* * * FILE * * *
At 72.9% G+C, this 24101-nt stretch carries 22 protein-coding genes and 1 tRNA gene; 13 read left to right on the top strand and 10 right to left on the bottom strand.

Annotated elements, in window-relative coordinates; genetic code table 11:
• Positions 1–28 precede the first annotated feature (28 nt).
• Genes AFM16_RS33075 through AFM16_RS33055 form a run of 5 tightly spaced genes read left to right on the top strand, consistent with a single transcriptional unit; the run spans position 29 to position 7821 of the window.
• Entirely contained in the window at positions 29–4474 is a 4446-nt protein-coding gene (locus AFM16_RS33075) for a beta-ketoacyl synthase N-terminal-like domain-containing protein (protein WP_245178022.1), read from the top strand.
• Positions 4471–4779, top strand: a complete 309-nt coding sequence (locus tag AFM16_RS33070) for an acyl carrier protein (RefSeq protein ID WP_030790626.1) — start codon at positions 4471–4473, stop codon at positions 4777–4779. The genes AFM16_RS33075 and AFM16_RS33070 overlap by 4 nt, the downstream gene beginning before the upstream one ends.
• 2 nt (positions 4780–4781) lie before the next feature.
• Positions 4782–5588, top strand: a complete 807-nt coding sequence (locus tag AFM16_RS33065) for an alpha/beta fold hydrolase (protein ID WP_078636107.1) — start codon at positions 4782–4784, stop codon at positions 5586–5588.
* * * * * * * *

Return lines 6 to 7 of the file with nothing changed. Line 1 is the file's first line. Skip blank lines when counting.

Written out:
• Positions 4471–4779, top strand: a complete 309-nt coding sequence (locus tag AFM16_RS33070) for an acyl carrier protein (RefSeq protein ID WP_030790626.1) — start codon at positions 4471–4473, stop codon at positions 4777–4779. The genes AFM16_RS33075 and AFM16_RS33070 overlap by 4 nt, the downstream gene beginning before the upstream one ends.
• 2 nt (positions 4780–4781) lie before the next feature.